Tandon Athletes Endure Disproportionate Struggles

Bela Kirpalani
Front entrance to the Brooklyn Athletic Facility, which is currently under renovation.

Finding a balance between school and sports is a challenge that all student athletes have to face, but the problem is even more prevalent for students in the Tandon School of Engineering. Commuting to and from practice, missing classes and having to make up missed exams or laboratory exercises are just a few of the many struggles that Tandon varsity athletes face on a daily basis.

Tandon sophomore Neil Ferraro, a member of the men’s volleyball team, commented on the life of a Tandon athlete.

“I often can’t make team lifts due to my class scheduling, and sometimes I have to miss practice or travel alone to games because there are a limited number of Tandon classes available,” Ferraro said.

NYU Senior Director of Athletics Janice Quinn said she understands Tandon student athletes have concerns, but explained that the NYU Athletics Department does its best to support all students, regardless of which NYU school they attend.

“All of the student athletes at NYU are highly supported compared to anyone’s standards at any other school,” Quinn said. “When it comes to all of the athletes in every aspect, as much time and attention is spent on each individual regardless of whether they are located on the Washington Square campus, commuting from different boroughs or coming from Tandon.”

Tandon sophomore and women’s soccer team member Callie Delane said that one of the most difficult aspects of being a student athlete in Tandon is the daily commute from Brooklyn to Manhattan.

“Commuting back and forth every day for class and practice takes up a lot of time and can be stressful when on a time crunch,” Delaney said. “Time that could have been spent studying or sleeping is instead spent on the subway.”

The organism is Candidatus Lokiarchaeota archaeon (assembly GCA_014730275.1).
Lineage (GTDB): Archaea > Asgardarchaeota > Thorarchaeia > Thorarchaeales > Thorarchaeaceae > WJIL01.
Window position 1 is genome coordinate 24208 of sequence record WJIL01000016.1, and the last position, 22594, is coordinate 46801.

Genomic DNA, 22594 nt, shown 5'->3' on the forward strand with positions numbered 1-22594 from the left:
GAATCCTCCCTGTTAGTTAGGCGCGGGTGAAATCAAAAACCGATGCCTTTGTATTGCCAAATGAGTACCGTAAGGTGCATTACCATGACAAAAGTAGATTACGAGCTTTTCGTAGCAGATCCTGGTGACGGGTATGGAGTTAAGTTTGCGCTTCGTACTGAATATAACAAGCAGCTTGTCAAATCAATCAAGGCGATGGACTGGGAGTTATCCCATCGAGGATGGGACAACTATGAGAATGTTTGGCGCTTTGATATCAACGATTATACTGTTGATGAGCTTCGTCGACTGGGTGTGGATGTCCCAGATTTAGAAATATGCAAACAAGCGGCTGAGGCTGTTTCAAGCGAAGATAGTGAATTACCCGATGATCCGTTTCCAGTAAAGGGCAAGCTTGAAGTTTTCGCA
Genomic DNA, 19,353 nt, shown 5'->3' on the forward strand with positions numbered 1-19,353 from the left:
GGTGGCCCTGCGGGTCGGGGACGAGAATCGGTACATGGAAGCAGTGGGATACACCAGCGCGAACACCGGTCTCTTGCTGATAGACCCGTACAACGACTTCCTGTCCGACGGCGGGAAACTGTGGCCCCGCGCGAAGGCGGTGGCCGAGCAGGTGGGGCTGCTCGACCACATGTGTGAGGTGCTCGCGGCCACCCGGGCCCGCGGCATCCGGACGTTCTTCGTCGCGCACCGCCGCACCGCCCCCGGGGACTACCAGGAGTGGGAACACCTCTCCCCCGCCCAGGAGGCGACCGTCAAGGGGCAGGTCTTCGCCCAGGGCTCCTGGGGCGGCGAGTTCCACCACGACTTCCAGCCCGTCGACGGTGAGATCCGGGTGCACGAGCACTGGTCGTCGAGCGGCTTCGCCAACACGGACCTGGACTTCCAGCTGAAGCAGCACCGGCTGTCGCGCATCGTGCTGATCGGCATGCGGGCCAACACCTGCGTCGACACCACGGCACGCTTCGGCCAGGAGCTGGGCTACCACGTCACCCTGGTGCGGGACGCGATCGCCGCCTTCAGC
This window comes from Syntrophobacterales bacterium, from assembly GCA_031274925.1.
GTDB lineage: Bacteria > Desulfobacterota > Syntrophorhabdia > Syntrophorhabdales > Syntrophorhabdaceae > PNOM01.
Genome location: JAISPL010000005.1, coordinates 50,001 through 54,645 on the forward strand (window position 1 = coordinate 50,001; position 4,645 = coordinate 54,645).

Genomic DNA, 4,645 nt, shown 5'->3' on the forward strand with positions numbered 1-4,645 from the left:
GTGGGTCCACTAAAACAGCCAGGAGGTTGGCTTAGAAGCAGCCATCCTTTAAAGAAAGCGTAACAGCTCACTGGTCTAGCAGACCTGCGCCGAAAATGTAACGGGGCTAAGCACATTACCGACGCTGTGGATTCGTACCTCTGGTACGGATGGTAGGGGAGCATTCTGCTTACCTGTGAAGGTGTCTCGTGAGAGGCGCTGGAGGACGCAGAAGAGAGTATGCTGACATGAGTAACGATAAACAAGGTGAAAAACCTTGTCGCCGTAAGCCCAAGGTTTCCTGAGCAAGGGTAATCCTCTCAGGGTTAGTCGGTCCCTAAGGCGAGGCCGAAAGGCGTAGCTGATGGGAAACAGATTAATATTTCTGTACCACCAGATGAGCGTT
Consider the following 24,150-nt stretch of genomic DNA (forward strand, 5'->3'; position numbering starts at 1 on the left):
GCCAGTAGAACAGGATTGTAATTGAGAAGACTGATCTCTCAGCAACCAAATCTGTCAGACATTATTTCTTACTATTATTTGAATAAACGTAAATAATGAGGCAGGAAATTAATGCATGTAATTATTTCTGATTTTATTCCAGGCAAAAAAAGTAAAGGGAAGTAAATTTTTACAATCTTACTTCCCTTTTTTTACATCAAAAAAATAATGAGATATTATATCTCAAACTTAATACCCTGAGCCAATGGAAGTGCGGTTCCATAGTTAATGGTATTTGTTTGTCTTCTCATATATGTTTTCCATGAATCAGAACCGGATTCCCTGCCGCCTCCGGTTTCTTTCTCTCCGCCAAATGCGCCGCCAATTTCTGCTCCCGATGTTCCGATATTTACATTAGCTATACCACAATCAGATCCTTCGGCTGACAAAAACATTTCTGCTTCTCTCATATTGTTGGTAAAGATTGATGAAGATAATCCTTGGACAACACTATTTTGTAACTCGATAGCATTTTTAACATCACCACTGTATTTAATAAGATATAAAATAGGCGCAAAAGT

The Academic Affairs Office is responsible for assisting all NYU varsity athletes with their class scheduling and providing “an opportunity for students to simultaneously excel academically and participate in intercollegiate varsity athletics,” according to the NYU Athletics website. Approximately five percent of all varsity athletes at NYU attend Tandon which is significantly lower than the College of Arts and Science or the Stern School of Business.

Quinn highlighted the fact that students from all schools have to make decisions about committing to sports.

“It’s the nature of NYU that there’s an awful lot to do, and the students have to make tough choices about whether or not they can afford to take on two or three extracurricular activities,” Quinn said.

When asked how NYU could help make life easier for Tandon athletes, Delaney suggested alternative travel options to and from games.

“Last semester, I missed one class three times within a two-week span, and then was expected to take my midterm my first class back,” Delaney said. “If I had been able to have alternative travel to these classes, I believe I would have felt much more prepared for my exam.”

Ferraro, meanwhile, wondered if more use could be made of athletic facilities in Brooklyn.

“Tandon has a full gym that can be used for our lifts and a nice gym that can host practices,” Ferraro said. “I don’t know why we don’t use the Brooklyn gym for practice instead of going to Pace University.”

While finding the balance between school, sports and a social life can be difficult, Tandon athletes feel that they are learning how to better manage their time.

“I always have a checklist of things I need to do for when I have time to get work done,” Delaney said. “That way I know exactly what I have to work on instead of wasting time trying to figure out what to do next. I’ve also found that it’s important to give yourself down time to do something that relaxes you, whether that’s watching Netflix or meditating. Once you feel de-stressed, you’ll be much more productive in the work you have to do.”

 

A version of this article appeared in the Monday, Feb. 12 print edition. Email Bela Kirpalani at [email protected] 

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